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To evaluate the treatment effect, an LME was fitted for each response of interest. This model can adjust unbalanced data and includes the student and the workgroup as a random effect component. The variables: “Education degree (Graduation or Post-Graduation),” “Gender” and “Age” were inserted in the adjustment of all models as fixed control effects. The variables “Time (baseline, post-test and follow-up),” “Group (Control and MBCT)” and the interaction between them are the fixed effects of the model that allow testing the effect of the treatment applied. If the interaction is significant, it means that the response of interest varied in different ways (baseline, post-test, and follow-up) for the control and MBCT groups, suggesting that the applied treatment affected the variables. However, the interaction is not significant, but the “Time” variable is significant, it indicates that there was a significant change in the interest response after participating in the research, but there is no difference between the MBCT and control groups. To test the significance of the fixed effects of the model, we used the backward variable selection method. [Table 3] shows the P-values associated with each coefficient.
Table 3: P-value of each coefficient of LME models

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As shown in [Table 3], considering the 5% level of significance, it can be concluded that the observed changes in baseline, post-test and follow-up within the MBCT group differ to that observed in the control group for the variables BDI-II and MCS. If we adopt the 10% level of significance, this conclusion could also be extended to the PSS and RSES variables. This result can be understood visually from the analysis of [Figure 1] and [Figure 2].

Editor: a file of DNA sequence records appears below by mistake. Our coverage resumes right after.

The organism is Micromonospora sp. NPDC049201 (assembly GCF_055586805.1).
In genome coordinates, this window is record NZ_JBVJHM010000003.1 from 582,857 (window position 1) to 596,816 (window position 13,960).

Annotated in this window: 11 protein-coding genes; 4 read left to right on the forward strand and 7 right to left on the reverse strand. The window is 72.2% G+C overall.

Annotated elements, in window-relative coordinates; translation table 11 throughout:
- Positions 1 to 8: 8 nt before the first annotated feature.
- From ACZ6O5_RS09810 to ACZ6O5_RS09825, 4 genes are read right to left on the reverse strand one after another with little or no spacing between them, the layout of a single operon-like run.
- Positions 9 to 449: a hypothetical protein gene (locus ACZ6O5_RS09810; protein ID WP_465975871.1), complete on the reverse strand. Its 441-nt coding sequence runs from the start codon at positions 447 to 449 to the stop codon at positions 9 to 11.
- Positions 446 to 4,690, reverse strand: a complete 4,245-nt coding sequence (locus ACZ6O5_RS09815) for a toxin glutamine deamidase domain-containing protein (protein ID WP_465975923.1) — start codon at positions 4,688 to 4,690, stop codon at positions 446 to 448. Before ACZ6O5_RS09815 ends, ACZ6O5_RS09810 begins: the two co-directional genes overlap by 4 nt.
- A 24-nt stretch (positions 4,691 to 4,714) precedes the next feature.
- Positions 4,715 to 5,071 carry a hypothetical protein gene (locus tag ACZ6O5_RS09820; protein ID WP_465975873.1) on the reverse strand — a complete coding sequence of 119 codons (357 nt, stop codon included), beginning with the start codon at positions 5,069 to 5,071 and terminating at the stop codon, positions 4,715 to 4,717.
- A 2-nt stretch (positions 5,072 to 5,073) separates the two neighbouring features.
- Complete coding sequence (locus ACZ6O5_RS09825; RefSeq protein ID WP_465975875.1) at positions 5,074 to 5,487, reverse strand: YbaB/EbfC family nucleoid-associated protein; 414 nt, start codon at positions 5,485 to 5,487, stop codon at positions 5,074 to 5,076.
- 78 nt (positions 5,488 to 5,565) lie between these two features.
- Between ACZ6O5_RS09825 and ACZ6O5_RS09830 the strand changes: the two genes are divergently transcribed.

Figure 2: Mean and standard error for the LME model of BDI-II response, by group and time.
Note: LME: Linear Mixed Effects; BDI-II: Beck Depression Inventory-II; MBCT: Mindfulness-Based Cognitive Therapy.

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[Figure 2] and [Figure 3] show, respectively, that for the BDI-II and MCS responses the mean and standard error estimated by the LME model for the control and MBCT groups at the three measurement moments. As displayed in [Figure 2], it is possible to observe that the reduction in BDI-II, in the baseline, was more pronounced within the MBCT group than in the control group. [Figure 3], however, shows that the increase in MCS, relative to the baseline, was more pronounced within the MBCT group than within the control group. Visually, the presence of interaction can be confirmed in both graphs, because the lines of the control and MBCT groups intersected, indicating different levels of slope in the observed change within the groups.